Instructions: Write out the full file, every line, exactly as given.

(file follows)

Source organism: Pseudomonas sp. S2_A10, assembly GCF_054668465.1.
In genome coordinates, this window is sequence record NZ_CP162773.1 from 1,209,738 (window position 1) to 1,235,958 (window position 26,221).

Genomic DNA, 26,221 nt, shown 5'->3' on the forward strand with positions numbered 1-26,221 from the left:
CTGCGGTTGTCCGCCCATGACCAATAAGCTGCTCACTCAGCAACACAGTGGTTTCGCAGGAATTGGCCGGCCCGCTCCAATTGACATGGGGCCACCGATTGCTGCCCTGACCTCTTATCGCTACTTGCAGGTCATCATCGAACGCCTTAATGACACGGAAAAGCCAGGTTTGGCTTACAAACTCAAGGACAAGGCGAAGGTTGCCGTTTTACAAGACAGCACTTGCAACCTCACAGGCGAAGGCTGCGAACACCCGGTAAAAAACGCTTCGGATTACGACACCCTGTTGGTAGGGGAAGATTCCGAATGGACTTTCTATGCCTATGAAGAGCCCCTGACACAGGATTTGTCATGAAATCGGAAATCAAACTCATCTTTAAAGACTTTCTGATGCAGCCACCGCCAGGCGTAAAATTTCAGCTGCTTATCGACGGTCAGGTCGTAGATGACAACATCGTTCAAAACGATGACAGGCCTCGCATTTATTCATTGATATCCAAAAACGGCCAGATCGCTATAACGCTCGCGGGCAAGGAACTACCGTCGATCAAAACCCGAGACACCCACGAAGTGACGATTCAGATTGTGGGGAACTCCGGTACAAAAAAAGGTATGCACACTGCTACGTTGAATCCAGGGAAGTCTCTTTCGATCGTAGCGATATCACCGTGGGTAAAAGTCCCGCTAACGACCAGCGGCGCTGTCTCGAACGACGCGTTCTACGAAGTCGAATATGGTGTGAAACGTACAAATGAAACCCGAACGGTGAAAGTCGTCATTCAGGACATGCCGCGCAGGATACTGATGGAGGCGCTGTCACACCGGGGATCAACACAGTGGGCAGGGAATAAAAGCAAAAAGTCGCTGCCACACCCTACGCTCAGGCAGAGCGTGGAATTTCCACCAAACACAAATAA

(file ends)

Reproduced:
Source organism: Pseudomonas sp. S2_A10, assembly GCF_054668465.1.
In genome coordinates, this window is sequence record NZ_CP162773.1 from 1,209,738 (window position 1) to 1,235,958 (window position 26,221).

Genomic DNA, 26,221 nt, shown 5'->3' on the forward strand with positions numbered 1-26,221 from the left:
CTGCGGTTGTCCGCCCATGACCAATAAGCTGCTCACTCAGCAACACAGTGGTTTCGCAGGAATTGGCCGGCCCGCTCCAATTGACATGGGGCCACCGATTGCTGCCCTGACCTCTTATCGCTACTTGCAGGTCATCATCGAACGCCTTAATGACACGGAAAAGCCAGGTTTGGCTTACAAACTCAAGGACAAGGCGAAGGTTGCCGTTTTACAAGACAGCACTTGCAACCTCACAGGCGAAGGCTGCGAACACCCGGTAAAAAACGCTTCGGATTACGACACCCTGTTGGTAGGGGAAGATTCCGAATGGACTTTCTATGCCTATGAAGAGCCCCTGACACAGGATTTGTCATGAAATCGGAAATCAAACTCATCTTTAAAGACTTTCTGATGCAGCCACCGCCAGGCGTAAAATTTCAGCTGCTTATCGACGGTCAGGTCGTAGATGACAACATCGTTCAAAACGATGACAGGCCTCGCATTTATTCATTGATATCCAAAAACGGCCAGATCGCTATAACGCTCGCGGGCAAGGAACTACCGTCGATCAAAACCCGAGACACCCACGAAGTGACGATTCAGATTGTGGGGAACTCCGGTACAAAAAAAGGTATGCACACTGCTACGTTGAATCCAGGGAAGTCTCTTTCGATCGTAGCGATATCACCGTGGGTAAAAGTCCCGCTAACGACCAGCGGCGCTGTCTCGAACGACGCGTTCTACGAAGTCGAATATGGTGTGAAACGTACAAATGAAACCCGAACGGTGAAAGTCGTCATTCAGGACATGCCGCGCAGGATACTGATGGAGGCGCTGTCACACCGGGGATCAACACAGTGGGCAGGGAATAAAAGCAAAAAGTCGCTGCCACACCCTACGCTCAGGCAGAGCGTGGAATTTCCACCAAACACAAATAA